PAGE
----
Whether you’re a pro swimmer or you just like to cool off in the pool on a warm day, beware of the drying effects of chlorine. While seawater or chlorinated water may help reduce bacteria that can contribute to breakouts, chlorine exposure can dry out skin and may lead to irritation, which can in turn lead to acne. Chlorine may also contribute to breakouts by irritating the pore openings, which can lead to clogged pores. An increase in sebum production can also occur after prolonged water exposure. This increase in oiliness is sometimes referred to as “swimmer’s shine.” But your skin’s specific response to lots of time in the water depends on your skin type and other factors.
Sweating from exercise doesn’t directly cause acne, but it does create an environment in which acne-causing bacteria can thrive. Combine friction from your clothing while you’re working out (think the rubbing of a bicycle helmet on your forehead, or a sports bra on your back) and a warm, moist sweatiness that bacteria love... you’ve got the perfect recipe for post-workout breakouts.
Try adding an acne body wash with salicylic acid to your routine—like the Acne Body Wash by Curology. You can use its lightly foaming goodness every day. A splash of our dermatologist-designed body wash treats and helps prevent acne, plus washes your pores of regular dirt and grime. Our body wash is formulated with 2% salicylic acid—just enough to be tough on acne but kind for all skin types.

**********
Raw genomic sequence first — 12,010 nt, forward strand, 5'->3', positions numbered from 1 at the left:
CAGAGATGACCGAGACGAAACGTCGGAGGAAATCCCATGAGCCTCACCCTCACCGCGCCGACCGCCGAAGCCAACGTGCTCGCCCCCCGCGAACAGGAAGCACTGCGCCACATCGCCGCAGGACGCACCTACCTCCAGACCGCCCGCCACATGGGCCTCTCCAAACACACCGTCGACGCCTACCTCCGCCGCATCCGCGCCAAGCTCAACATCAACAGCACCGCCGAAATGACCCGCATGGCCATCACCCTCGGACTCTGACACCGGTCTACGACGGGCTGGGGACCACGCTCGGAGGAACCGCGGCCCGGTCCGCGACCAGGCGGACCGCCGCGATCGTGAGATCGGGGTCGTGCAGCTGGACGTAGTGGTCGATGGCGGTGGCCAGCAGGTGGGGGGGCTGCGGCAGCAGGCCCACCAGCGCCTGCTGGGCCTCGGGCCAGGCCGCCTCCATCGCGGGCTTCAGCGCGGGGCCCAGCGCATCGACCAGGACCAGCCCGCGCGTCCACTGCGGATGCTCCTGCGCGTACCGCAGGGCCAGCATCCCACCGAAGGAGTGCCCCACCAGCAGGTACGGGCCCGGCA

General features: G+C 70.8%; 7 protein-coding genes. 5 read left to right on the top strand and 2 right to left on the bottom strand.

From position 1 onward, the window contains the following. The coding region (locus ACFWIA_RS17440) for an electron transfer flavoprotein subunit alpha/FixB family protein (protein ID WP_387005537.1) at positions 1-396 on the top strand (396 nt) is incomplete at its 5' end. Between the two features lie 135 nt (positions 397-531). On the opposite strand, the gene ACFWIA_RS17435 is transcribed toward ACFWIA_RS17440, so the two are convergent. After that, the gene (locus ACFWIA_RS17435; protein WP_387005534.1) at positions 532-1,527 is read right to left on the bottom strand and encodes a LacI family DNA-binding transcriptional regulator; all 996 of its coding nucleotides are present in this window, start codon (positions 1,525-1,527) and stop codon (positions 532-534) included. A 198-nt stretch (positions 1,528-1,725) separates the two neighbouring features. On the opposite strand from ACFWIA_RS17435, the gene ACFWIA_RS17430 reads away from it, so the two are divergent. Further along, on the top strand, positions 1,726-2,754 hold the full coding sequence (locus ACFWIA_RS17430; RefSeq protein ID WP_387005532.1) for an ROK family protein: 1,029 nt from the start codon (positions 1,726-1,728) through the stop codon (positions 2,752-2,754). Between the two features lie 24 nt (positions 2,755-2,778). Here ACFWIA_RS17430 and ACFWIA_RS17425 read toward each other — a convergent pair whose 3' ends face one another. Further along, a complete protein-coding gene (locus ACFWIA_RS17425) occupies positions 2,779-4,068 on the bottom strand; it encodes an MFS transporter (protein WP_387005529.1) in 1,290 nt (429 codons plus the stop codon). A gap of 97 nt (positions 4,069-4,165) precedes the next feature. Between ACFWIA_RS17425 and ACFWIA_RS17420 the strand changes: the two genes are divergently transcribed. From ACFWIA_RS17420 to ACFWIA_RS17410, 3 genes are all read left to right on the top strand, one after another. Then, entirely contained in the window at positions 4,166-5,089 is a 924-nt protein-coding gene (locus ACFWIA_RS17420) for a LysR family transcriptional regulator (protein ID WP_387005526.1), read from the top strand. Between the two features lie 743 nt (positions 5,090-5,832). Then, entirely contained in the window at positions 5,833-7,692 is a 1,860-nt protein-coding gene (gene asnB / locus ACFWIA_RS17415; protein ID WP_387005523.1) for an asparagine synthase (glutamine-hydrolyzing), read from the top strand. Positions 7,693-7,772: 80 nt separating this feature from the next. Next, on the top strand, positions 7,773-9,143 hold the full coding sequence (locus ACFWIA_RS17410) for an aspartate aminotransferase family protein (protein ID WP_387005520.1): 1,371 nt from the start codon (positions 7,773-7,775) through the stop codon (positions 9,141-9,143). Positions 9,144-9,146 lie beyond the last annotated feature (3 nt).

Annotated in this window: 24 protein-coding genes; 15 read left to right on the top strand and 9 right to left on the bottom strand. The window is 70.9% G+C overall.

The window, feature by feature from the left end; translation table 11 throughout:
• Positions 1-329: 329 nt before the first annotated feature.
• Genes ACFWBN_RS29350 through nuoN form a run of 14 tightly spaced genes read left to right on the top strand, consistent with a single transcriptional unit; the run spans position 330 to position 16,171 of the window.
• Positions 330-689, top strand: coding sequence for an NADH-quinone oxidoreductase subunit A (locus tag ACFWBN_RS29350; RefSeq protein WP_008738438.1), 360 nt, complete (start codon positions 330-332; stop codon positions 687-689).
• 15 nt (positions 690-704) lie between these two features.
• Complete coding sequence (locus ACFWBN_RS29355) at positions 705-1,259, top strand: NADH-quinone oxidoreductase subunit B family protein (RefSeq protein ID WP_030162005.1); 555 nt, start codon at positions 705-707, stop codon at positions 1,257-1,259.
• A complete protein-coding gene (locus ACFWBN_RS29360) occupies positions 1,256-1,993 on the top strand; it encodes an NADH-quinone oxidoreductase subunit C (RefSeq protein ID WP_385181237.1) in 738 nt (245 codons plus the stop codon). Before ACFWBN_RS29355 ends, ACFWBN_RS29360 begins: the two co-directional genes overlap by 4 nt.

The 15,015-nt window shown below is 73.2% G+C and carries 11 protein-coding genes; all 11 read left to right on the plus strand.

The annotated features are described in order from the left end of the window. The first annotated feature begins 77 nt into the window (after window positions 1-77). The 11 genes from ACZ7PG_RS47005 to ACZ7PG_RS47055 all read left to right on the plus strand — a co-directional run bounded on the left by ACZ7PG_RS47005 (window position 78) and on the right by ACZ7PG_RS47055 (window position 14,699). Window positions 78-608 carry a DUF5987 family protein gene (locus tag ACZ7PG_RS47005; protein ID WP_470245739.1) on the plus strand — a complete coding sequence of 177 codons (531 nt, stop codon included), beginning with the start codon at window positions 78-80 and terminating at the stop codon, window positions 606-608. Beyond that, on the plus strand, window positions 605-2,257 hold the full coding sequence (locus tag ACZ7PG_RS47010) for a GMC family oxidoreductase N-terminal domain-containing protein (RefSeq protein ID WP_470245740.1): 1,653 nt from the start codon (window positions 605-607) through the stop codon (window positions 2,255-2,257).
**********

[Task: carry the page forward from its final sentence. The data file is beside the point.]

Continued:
You can also try adding a zinc pyrithione soap to help get rid of body acne. Zinc soap helps cleanse the skin of acne-causing bacteria and fungus that live on the skin and thrive in a sweaty environment. Some people see a difference after just a few weeks of replacing their normal body cleanser with a zinc soap!
Try one of these zinc soaps:
How to use zinc soap for acne:
Before you rinse, give the zinc soap at least a minute to sink into your skin and get to work. If you’re unsure how long a minute is while you’re in the shower, try singing happy birthday to Oprah (or your random person of choice), 3 consecutive times.
Keep your zinc soap on a perforated holder so it can drain and dry in between uses. You can also give the bar a quick rinse before using it.
If the zinc soap alone doesn’t do the trick, then you might consider adding in a benzoyl peroxide (BP) cleanser for an extra kick, alternating between both of them.
Treating acne is kind of our thing. Okay, it’s totally our thing. If you’re struggling with acne-prone skin, we’re here to help. Your custom Curology acne-fighting formula is specifically for acne-prone areas of your face and neck, so we made the acne body wash for the rest of your skin!
Our perfectly calibrated 2% salicylic acid formula cleans pores of acne-causing gunk, like old skin cells, dirt, and oil. You can try it for free when you start your Curology free trial (just pay $4.95 plus tax to cover the cost of shipping and handling).*
We’re here to tell you what we know. That’s why our information is evidence-based and fact-checked by medical experts. Still, everyone’s skin is unique—the best way to get advice is to talk to your healthcare provider.
Empowering you with knowledge is our top priority. Our reviews of other brands’ products in this post are not paid endorsements—but they do meet our medically fact-checked standards for ingredients (at the time of publication).